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Ending the Binge

May 04, 1986

While President Reagan was island-hopping his way to Tokyo, the federal debt continued to rise at the rate of more than $50 million a day. But the economic mood these days is upbeat. Interest rates are down. Inflation seems to be under control. Unemployment is stable. The word from the White House is to stay the cheery course and the deficit is bound to work itself out. But this attitude ignores a festering sore that continues to feed on the underbelly of the economy.

To finance the deficit, we do two things that chip away at all this good economic news: We eat up our own private savings and put ourselves on an imprudent diet of foreign investment. In recent years, the government has given away billions in tax incentives to promote savings and investment, but there has been no rise in the private savings rate.

Economist Barry P. Bosworth of the Brookings Institute writes in the current issue of The Brookings Review: "It is now about time to conclude that those policies have failed." If the country is serious about increasing the national savings and investment rates--and therefore, its productivity--it must do so by cutting the deficit.

Against this backdrop, the U.S. Senate has taken only a timid step toward deficit-reduction in adopting its 1987 budget resolution on an unusually strong bipartisan vote of 70 to 25. The measure reduces President Reagan's unrealistic defense demands by $19 billion, makes modest cuts in domestic programs and proposes $13.1 billion in new revenues, including about $6 billion earlier included in the Reagan budget. By its action, the Senate retreated from a more realistic formula adopted by the Senate Budget Committee under Chairman Pete Domenici (R-N.M.): a $295 billion defense budget compared with the Reagan demand of $320 billion (still an $8 billion increase) and new revenues totaling $18.7 billion.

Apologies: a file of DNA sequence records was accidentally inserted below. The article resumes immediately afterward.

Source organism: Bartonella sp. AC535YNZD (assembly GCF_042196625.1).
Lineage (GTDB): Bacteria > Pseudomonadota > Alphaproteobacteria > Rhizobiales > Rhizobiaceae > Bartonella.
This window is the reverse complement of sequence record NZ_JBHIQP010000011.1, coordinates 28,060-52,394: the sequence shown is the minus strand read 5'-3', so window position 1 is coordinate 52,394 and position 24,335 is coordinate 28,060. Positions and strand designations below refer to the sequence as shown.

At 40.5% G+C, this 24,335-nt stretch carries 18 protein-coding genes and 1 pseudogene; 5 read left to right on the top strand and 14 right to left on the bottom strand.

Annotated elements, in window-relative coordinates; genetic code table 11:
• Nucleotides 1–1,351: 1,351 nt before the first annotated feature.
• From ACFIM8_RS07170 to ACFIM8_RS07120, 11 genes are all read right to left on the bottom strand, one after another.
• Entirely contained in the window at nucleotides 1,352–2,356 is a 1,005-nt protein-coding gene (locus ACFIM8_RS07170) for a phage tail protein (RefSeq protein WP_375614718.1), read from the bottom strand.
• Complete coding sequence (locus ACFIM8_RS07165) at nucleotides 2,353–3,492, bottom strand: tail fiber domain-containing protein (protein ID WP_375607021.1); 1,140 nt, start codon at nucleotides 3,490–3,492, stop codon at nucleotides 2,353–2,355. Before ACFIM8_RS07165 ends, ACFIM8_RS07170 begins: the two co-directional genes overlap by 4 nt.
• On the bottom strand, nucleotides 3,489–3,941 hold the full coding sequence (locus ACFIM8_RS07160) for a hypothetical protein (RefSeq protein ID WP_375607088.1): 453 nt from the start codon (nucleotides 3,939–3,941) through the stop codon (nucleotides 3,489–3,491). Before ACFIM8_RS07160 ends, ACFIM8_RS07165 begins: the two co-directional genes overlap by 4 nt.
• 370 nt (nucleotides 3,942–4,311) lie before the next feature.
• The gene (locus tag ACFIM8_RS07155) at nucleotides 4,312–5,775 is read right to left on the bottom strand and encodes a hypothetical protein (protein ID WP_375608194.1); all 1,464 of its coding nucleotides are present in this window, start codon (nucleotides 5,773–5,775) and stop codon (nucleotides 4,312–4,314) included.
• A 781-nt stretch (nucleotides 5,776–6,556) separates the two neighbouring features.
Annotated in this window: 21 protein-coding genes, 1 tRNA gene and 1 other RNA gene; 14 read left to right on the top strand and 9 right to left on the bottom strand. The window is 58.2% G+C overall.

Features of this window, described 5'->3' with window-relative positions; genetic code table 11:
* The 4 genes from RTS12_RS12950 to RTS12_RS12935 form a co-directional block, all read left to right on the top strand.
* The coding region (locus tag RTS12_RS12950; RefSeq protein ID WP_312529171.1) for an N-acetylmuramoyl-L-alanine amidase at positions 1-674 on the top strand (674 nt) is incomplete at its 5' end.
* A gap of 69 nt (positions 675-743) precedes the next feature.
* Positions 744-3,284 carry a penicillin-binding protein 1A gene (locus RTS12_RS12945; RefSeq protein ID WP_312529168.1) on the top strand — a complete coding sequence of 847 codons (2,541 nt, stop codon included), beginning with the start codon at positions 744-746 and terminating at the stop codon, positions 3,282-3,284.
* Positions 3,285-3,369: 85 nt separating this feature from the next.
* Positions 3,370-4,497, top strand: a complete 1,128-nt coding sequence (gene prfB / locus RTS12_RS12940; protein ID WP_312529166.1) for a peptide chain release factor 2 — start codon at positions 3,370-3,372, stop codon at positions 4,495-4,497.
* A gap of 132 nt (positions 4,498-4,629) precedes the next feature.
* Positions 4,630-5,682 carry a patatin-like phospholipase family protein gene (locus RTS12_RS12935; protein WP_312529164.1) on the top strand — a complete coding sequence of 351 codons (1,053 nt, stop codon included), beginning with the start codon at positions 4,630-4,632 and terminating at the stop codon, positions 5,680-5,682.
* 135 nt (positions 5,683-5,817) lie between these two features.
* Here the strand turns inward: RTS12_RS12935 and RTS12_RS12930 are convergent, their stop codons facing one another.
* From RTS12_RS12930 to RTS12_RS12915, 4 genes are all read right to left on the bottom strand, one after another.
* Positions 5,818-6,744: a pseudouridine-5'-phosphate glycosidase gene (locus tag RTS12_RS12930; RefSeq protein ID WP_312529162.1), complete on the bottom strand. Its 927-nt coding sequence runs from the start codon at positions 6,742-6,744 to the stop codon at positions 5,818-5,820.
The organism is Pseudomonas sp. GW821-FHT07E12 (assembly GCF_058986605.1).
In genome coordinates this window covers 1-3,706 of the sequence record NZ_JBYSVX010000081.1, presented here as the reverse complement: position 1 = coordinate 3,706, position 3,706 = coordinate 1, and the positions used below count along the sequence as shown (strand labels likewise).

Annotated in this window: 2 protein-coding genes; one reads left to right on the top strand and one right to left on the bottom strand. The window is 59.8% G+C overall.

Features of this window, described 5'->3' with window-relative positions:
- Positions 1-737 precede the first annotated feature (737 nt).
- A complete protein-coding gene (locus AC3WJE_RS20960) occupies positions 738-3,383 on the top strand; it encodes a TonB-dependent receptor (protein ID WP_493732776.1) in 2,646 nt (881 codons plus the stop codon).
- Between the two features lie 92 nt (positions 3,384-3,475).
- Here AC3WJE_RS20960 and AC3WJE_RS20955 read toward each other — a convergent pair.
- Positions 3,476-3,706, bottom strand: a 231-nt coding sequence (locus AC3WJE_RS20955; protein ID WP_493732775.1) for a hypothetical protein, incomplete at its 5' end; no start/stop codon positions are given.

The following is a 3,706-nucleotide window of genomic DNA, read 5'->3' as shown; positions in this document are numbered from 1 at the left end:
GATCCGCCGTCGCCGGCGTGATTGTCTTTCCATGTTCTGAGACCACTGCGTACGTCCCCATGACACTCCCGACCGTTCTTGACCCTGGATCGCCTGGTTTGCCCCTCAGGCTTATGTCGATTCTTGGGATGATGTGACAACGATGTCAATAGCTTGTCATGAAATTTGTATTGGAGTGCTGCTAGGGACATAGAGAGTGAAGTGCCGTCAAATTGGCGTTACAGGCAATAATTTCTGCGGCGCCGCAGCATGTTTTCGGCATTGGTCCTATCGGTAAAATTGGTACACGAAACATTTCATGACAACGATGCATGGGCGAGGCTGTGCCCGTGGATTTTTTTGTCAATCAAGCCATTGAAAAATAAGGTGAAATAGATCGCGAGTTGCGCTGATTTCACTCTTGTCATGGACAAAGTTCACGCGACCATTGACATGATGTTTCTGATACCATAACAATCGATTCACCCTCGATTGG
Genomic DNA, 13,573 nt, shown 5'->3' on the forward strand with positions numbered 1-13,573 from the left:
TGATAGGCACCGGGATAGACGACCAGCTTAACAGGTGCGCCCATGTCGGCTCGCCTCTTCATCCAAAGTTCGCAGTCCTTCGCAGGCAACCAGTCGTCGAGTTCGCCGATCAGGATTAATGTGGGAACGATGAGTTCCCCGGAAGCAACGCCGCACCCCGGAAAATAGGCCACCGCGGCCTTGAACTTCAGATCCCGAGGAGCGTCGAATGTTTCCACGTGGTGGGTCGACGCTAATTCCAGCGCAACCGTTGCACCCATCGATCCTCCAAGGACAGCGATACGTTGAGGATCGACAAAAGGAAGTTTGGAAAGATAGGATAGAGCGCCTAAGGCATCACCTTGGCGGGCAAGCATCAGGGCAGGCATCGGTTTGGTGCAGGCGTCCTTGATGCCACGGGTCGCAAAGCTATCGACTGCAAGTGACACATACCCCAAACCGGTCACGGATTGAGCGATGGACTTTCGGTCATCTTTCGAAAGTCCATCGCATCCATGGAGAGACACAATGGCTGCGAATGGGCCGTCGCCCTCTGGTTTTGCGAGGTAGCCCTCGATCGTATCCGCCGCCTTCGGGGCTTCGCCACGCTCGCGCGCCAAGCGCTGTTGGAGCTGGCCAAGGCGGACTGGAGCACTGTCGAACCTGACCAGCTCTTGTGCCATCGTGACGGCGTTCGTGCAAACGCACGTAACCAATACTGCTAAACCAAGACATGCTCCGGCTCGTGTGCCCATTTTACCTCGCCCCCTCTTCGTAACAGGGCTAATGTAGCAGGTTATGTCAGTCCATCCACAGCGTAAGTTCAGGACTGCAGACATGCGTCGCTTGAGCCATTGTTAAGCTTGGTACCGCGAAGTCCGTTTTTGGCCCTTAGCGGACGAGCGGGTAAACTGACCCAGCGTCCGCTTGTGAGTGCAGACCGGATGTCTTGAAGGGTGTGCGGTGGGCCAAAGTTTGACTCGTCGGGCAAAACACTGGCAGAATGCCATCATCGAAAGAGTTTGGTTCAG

The Senate did so at the insistence of Majority Leader Robert Dole (R-Kan.), who has his eye on GOP fortunes in the 1986 and 1988 elections and seems to be much more receptive to the White House budget fantasies than in the past trench wars of Pennsylvania Avenue.

As Air Force One winged its way across the Pacific last week, the President left behind a letter demanding more domestic cuts, stating a rigid position on defense and a reiteration of the steady White House drumbeat of no new taxes. But anyone who has paid any attention to David Stockman, the former Reagan budget chief, knows this is the same old illogical formula for deficit spending.

The President lectured Congress again, saying the government should live within its income, just as American families must, adding, "I am not prepared to change my course by agreeing to new taxes and deep cuts in defense spending that jeopardize this economic progress." Beyond being just stubborn, the President is wrong. American families are not living within their means. Consumer debt has soared. As the Brookings' Bosworth points out, "The United States has been in the midst of a self-indulgent national consumption boom, financed by net borrowing abroad." The bill will come due before long and the unhappy result is likely to be an erosion of all those rosy economic statistics.

Phoning in from Tokyo, White House spokesman Larry Speakes said the Administration would work with the Democratic-controlled House of Representatives to get more of what it wants. If that fails, the President will veto any "budget-buster" appropriations bills as they reach the White House. That same hollow threat has gone unfilled for five years now as the White House declined to back up its budget-cutting rhetoric with action.

The House, in fact, should return at least to the Domenici formula of greater defense reductions and more revenue.

That is the only way to end this binge of living off the nation's credit cards.

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